I am not persuaded of the need for a single, unified body, although I am less bigoted about that matter than is my colleague Nicola Sturgeon. I am delighted that Margaret Smith said that she was not yet persuaded of the need for such a body, but how she can then refuse to support an amendment that has that thought at its core baffles me. To support the SNP amendment is not to oppose the Executive. I say to her and to other members, "Courage, mes amis," and urge them to read the SNP amendment carefully and then vote for it at 5 o'clock.

I have in the past extended an invitation to the minister to visit Peterhead. I note in the consultation document that she intends to go round the country. I repeat my personal invitation to her to visit the staff of Peterhead prison and the Peterhead community, which supports what goes on in the prison and realises the importance of that work. Let me add a bit of spice to my invitation to the minister. Within a short drive from the prison is the United Kingdom's vegetarian pub of the year, which also has a good selection of vegan dishes. I will buy the meal if the minister will buy into Peterhead's lessons on reducing reoffending. I support my colleague Nicola Sturgeon's amendment.


22 April 2004

S2M-1184 Mental Health

Scottish Parliament

Thursday 22 April 2004

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Mental Health

The Presiding Officer (Mr George Reid): The next item of business is a debate on motion S2M-1184, in the name of Malcolm Chisholm, on mental health, and three amendments to the motion.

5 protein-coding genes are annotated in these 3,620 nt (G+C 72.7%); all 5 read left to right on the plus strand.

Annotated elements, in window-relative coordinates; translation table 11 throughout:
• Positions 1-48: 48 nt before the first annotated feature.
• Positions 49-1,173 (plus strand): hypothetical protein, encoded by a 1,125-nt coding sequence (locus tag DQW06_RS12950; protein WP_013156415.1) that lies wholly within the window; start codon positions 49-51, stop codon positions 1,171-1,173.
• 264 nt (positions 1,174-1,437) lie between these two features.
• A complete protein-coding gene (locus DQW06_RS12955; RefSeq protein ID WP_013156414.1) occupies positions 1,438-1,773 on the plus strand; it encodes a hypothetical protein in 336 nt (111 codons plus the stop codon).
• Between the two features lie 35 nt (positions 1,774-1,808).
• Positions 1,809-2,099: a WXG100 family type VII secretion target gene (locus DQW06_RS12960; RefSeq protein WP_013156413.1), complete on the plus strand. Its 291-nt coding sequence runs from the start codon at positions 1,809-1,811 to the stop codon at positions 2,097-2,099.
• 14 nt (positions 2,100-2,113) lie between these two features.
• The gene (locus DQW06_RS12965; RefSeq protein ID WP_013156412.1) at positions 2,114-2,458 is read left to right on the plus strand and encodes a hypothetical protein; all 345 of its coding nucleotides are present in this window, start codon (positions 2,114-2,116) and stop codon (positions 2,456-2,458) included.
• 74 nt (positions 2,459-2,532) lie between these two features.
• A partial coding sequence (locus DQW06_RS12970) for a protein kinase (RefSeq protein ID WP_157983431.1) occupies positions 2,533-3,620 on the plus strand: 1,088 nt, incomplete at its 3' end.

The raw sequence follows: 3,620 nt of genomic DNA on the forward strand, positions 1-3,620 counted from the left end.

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Stewart Stevenson (Banff and Buchan) (SNP): It is always entertaining to listen to Frank McAveety first thing in the morning, but it is slightly disappointing that his statement has abbreviated this debate.

The SNP welcomes the chance to debate mental health one year on from the passing of the Mental Health (Care and Treatment) (Scotland) Act 2003. We find it easy to welcome any initiatives that will improve the mental health of people in Scotland and we support any measures that will reduce the stigma attached to having a mental health problem, especially if those initiatives can lead to reduction in suicide among Scotland's people.

Our amendment recognises that resource constraints will severely inhibit the progress to success. At the time of the act's passage through the Scottish Parliament, we focused on the need for adequate resources to promote successful implementation. We share the minister's vision for improving mental health services in Scotland, although we do not necessarily agree about all the ways in which he seeks to do that. Sandra Grant's findings show that much needs to be done.

On a personal note, it is 40 years ago this month that I started work in a psychiatric ward during my time between school and university. For many people, mental ill health is an intensely personal experience during which sufferers experience stigma, employment difficulties and health support that is poorer than health support for almost any other segment of people who are treated by the health service.

Over the past five years, a number of MSPs past and present have suffered bouts of mental ill health. No segment of society is immune. The socially disadvantaged suffer greater ill health than average, although mental ill health shows slightly less socioeconomic bias.

We do not try to manage health provision on the basis of how many people each winter have a cold, which is a self-limiting disease. Similarly, the 70,000 or so who consult their general practitioner for depression each year are but a fraction of those who suffer from that debilitating illness. Assessing the need for mental health provision is quite significantly different from other types of assessment and we welcome the fact that the Executive is consulting on a draft code of practice and regulations under the act.

Sandra Grant's report is disturbing. The minister said that the report was much as expected, but that is pretty disappointing, given that we have one year to go until the full implementation of the act. Let me quote the words of the patients whose comments are included in the report and which are highlighted in the Scottish Association for Mental Health briefing: